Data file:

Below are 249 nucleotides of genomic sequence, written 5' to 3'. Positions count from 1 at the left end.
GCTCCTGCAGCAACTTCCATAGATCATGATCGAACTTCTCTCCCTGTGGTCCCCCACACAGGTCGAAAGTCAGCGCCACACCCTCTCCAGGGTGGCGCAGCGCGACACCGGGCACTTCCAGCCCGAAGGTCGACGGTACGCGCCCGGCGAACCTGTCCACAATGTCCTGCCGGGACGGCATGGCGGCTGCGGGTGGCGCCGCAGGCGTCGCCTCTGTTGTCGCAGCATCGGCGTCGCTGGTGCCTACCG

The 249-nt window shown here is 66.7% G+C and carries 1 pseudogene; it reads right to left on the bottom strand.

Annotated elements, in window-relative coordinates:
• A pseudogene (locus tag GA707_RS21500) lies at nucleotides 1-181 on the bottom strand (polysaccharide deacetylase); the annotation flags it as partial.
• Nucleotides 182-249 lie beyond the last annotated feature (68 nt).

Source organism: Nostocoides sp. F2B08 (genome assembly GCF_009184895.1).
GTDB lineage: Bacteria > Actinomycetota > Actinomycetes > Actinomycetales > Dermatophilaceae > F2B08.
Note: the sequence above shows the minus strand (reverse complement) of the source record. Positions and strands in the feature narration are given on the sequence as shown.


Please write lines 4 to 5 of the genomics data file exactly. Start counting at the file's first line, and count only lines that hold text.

Annotated elements, in window-relative coordinates:
• A pseudogene (locus tag GA707_RS21500) lies at nucleotides 1-181 on the bottom strand (polysaccharide deacetylase); the annotation flags it as partial.